Mobile Home Parks 101

It’s challenging to find a quicker, easier, more attainable and voluminous way to reach financial freedom than through mobile home park investing.

Securing just one mobile home park (depending on your ownership percentage, the parks size and financials) can make you financially free. Two to three mobile home parks should most definitely make you financially free. And five-plus parks should make you down-right wealthy. It’s really not that hard to secure a few mobile home parks. Especially in comparison to slaving at an office desk as an employee until 60-plus years of age and then retiring with no money!

So, what’s a Mobile Home all about anyway?
Before we can understand what, a mobile home park is, first we must explore what a mobile home is…

A mobile home is one of the cheapest types of homes on the market. They are cheap because they are mass produced, factory-built homes. Put together using cheap, light and thin materials in a production line system, like the assembly of cars. This is done in a controlled environment, free of wind, rain and snow, with the assistance of forklifts and overhead cranes. Due to these controlled assembly luxuries, you can easily see the cost advantage over site-built homes.

A finished home is placed on a flatbed truck and transported to a location where the home will be placed. Although a mobile home is technically mobile, it’s actually quite permanent once it’s set in place. You see, most mobile homes need to have some type of foundation that the home sits on, then the home itself is tied or strapped down and semi-permanently fixed in place with skirting to cover the foundation beneath.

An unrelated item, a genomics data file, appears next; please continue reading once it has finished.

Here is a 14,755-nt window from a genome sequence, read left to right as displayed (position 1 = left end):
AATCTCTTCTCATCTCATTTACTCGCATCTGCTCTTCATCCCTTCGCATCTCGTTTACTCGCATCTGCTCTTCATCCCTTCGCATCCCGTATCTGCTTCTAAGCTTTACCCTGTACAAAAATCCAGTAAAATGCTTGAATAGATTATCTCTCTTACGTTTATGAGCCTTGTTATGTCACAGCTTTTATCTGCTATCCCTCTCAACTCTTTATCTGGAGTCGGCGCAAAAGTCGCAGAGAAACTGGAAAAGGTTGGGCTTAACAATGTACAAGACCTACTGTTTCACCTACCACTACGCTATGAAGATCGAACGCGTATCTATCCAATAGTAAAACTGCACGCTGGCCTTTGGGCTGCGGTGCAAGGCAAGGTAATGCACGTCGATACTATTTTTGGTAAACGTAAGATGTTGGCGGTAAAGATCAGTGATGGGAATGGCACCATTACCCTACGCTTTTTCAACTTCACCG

Sure, a mobile home can be moved to its next location, but transporting a mobile home is hard on its weak structure, and it also can cost upwards of $5,000 to pack down, transport, and then set up. Most people who live in mobile homes don’t have $5,000 just lying around, so typically, once a home is set, it stays in its first location for the remainder of its life cycle.

And a Mobile Home Park?
A mobile home park is essentially a colony of mobile homes on a single-owned piece of land. Once the mobile homes are placed, each tenant then pays lot rent to the landowner (the park owner), for the privilege of letting their home sit there where the tenant then typically has access to water, sewer, electricity and/or gas.

How does a Mobile Home Park work?
When I first found out about MHP’s, and that tenants owed rent to the park owners for renting a home, that totally made sense to me. It’s the same concept as renting an apartment, except you get the upside of not having to share walls or floors with anyone (more privacy), plus you have your own yard. This seems much better than all the noise you hear from neighbors and the tiny balcony you get (if you even get one) in an apartment building.